Yeah its Classless subnetting, the problem you showed was Classful subnetting.

I wrote this in another topic...

I'm not going to do your homework/extra credit for you because you aren't going to learn that way... so read through this:
Subnetting the easy way!

CIDR:
When you've chosen a possible subnet mask for your network and need to determine the number of subnets, valid hosts, and broadcast addresses of a subnet that the mask provides, all you need to do is answer five simple questions:

How many subnets does the chosen subnet mask produce?
How many valid hosts per subnet are available?
What are the valid subnets?
What are the valid hosts in each subnet?

At this point, it's important that you both understand and have memorized your powers of 2.

How many subnets? 2x = number of subnets. x is the number of masked bits, or the 1s. For example, in 11000000, the number of 1s gives us 22. In this example, there are 4 subnets

How many hosts per subnet? 2y- 2 = number of hosts per subnet. y is the number of unmakes bits, or the 0s. For example, in 1100000, the number of 0s gives us 26- 2 hosts. In this example, there are 62 hosts per subnet. you need to subtract 2 fro the subnet address and the broadcast address, which are not valid hosts.

What are the valid subnets? 256 - subnet mask = block size, or increment number. An example would be 256 - 192 = 64. The block size of a 192 mask is always 64. Start counting at zero in blocks of 64 until you reached the subnet mask value and these are your subnets. 0, 64, 128, 192. easy huh?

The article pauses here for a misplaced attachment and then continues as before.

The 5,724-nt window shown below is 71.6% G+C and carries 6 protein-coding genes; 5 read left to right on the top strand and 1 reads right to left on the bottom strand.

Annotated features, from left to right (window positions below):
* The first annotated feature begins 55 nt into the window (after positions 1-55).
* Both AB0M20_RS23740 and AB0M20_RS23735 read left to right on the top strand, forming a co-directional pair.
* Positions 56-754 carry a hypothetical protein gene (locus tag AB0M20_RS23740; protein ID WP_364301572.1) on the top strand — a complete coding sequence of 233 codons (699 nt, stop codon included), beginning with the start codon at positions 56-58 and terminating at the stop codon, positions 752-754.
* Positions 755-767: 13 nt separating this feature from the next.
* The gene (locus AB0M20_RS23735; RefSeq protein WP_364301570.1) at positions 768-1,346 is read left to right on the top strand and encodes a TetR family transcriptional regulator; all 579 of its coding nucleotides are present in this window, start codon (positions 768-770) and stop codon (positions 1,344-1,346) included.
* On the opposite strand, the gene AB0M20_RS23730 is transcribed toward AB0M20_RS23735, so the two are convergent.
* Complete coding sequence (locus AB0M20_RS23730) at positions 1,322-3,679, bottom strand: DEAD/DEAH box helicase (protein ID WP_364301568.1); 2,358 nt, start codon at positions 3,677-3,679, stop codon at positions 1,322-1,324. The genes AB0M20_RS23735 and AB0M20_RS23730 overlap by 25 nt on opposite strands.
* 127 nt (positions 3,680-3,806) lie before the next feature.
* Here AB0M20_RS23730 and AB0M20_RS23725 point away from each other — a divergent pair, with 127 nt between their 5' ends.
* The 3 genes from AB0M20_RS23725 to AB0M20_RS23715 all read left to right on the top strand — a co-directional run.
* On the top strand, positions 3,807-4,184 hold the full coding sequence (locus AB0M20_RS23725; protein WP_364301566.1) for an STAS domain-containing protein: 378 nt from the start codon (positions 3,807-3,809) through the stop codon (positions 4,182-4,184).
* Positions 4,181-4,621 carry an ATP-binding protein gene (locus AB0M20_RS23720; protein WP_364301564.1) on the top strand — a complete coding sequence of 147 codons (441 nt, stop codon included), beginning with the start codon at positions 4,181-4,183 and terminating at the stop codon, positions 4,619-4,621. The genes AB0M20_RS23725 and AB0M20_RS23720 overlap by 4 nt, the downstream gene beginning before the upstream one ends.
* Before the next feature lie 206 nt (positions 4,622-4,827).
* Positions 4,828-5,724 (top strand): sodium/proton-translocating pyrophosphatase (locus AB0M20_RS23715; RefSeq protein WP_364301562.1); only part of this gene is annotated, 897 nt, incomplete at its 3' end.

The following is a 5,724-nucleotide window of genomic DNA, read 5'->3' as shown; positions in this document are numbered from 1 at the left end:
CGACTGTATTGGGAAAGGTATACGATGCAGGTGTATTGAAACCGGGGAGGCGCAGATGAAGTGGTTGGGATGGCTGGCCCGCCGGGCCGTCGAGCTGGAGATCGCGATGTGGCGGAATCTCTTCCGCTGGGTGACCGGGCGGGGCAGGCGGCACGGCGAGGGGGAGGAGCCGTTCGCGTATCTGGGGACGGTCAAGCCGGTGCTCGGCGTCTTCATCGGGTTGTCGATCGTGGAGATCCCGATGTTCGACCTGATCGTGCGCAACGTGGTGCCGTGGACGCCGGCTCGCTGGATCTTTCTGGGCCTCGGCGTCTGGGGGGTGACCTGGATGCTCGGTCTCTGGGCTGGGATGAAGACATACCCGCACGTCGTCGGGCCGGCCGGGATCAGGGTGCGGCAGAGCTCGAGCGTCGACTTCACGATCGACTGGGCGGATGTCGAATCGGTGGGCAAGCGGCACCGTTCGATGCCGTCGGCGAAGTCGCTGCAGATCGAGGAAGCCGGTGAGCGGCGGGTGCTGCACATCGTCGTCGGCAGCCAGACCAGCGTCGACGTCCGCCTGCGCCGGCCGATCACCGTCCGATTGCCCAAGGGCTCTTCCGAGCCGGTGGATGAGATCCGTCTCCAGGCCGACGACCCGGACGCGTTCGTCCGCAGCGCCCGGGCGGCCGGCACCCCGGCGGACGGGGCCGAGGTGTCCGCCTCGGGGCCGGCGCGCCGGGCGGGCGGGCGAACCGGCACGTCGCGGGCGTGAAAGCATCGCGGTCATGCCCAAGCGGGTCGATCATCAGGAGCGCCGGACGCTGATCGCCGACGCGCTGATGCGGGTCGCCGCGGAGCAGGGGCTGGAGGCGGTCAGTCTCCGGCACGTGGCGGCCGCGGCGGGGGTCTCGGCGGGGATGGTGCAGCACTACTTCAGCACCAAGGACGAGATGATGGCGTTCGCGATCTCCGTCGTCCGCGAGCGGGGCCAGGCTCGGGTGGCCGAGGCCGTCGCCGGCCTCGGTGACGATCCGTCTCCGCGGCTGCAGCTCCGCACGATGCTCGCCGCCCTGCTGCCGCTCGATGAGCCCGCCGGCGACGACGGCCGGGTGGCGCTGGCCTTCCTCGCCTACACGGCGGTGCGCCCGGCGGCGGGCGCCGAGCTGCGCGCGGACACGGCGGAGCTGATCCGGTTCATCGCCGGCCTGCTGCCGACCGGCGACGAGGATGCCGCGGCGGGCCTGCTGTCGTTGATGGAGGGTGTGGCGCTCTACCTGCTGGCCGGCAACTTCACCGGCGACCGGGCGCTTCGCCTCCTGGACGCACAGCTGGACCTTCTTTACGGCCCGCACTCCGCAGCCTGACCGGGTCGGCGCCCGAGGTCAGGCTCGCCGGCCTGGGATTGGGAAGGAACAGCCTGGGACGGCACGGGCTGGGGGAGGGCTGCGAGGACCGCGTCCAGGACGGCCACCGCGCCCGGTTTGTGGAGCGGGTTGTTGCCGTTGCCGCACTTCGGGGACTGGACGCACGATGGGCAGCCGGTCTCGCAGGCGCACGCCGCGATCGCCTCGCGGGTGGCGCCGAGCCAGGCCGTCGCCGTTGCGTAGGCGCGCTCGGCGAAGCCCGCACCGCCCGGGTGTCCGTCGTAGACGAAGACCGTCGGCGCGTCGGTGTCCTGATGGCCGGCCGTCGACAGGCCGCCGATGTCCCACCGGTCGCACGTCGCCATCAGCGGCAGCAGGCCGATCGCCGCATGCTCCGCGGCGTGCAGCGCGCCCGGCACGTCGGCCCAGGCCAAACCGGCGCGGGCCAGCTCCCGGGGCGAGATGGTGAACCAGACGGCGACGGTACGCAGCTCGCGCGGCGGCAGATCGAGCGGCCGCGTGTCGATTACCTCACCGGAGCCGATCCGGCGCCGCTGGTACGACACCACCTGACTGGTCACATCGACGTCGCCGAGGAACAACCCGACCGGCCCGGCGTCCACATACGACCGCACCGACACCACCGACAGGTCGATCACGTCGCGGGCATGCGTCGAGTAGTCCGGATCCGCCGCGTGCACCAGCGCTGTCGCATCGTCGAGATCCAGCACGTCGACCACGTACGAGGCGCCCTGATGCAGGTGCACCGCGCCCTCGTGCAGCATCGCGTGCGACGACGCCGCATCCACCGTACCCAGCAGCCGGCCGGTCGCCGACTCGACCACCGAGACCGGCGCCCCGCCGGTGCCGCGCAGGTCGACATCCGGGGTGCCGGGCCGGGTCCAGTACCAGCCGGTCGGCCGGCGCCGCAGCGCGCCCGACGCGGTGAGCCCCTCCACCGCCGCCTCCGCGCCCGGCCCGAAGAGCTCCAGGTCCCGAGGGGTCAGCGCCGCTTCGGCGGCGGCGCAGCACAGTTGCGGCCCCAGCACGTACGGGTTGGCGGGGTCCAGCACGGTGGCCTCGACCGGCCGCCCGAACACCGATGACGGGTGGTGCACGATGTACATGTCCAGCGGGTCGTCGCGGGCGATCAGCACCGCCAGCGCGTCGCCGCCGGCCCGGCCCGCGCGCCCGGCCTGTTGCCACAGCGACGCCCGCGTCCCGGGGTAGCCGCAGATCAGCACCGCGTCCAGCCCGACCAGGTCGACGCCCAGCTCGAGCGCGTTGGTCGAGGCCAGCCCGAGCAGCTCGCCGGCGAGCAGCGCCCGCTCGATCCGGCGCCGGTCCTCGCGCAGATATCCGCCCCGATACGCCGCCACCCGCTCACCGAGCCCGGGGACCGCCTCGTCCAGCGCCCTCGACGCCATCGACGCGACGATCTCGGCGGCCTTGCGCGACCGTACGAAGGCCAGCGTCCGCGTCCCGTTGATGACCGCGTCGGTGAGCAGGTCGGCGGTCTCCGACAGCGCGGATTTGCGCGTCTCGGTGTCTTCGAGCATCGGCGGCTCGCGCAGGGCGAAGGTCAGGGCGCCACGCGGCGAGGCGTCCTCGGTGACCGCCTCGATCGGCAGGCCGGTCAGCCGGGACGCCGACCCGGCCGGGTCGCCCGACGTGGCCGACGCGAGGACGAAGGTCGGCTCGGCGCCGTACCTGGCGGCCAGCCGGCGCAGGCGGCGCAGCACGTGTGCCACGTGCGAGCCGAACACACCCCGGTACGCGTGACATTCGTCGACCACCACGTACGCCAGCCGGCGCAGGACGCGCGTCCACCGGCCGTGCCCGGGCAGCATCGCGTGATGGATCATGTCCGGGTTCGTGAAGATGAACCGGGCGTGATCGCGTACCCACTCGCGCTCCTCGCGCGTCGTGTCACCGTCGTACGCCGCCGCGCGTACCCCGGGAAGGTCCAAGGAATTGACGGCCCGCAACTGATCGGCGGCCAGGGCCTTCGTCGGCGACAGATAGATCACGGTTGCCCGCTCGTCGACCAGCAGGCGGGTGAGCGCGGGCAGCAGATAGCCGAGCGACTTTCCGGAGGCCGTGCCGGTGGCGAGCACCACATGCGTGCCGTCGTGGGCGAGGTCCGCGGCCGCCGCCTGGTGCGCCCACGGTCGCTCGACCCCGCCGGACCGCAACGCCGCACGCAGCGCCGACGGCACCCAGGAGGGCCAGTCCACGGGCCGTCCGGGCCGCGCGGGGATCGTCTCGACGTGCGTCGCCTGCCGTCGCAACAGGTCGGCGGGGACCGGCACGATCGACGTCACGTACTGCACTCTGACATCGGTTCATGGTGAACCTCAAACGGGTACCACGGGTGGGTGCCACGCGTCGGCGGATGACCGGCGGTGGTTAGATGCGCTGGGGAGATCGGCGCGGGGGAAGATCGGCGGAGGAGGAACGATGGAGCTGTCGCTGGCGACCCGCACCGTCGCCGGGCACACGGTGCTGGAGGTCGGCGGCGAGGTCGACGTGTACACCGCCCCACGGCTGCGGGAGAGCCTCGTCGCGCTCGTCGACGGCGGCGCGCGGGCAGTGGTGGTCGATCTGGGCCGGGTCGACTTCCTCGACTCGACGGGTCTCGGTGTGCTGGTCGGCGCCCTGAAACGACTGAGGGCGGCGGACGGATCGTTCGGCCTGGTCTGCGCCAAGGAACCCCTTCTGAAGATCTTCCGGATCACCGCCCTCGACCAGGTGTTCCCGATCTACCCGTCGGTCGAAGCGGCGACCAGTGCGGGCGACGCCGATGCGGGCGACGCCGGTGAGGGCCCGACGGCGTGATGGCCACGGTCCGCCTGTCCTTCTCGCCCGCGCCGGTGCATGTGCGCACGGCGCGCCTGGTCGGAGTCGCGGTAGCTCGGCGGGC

What's the broadcast address for each subnet? Now here's the really easy part. Since we counted our subnets in the last section as 0, 62, 128, and 192, the broadcast address is always the number right before the next subnet. For example, the 0 subnet has a broadcast address of 63 because the next subnet is 64. The 64 subnet has a broadcast address of 127 because the next subnet is 128. And so on. And remember, the broadcast address of the last subnet is always 255.

What are the valid hosts? Valid hosts are the numbers between the subnets, omitting the all 0s and all 1s. For example, if 64 is the subnet number and 127 is the broadcast address, then 65-126 is the valid host range-it's always the numbers between the subnet address and the broadcast address.

Practice Example for a Class B /23:
255.255.255.254.0 or /23 = Subnet

Subnets? 2^7 = 128
Hosts? 2^9 - 2 = 510
Valid Subnets? 256-254-0,2,4,6,8, etc up to 254
Valid hosts?

Subnet 0.0 2.0 4.0 6.0 8.0
First Host 0.1 2.1 4.1 6.1 8.1
Last Host 1.254 3.254 5.254 7.254 9.254
Broadcast 1.255 3.255 5.255 7.255 9.255

So you're talking subnet part of the subnet. Can you show the math for that? I'm not a Cisco guy so I am interested in seeing the math since my subnet knowledge isn't at that level. I'm an MS guy: MCSE/MCSA, Exchange 03/07, MCTS, soon MCITP.

Subnet is: 210.110.16.0/24 I am assuming

210.110.16.0/25 for first subnet

210.110.16.128/26 for the second subnet
210.110.16.129 - .190 would be the usable IP addresses

210.110.16.192/26 for the third subnet
210.110.16.193 - .254 would be the usable IP addresses

I'm not going to do all the math but that was the gist of it. Provided you are allowed to use subnet zero that will work. Most devices can do that these days.

Subnet is: 210.110.16.0/24 I am assuming

210.110.16.0/25 for first subnet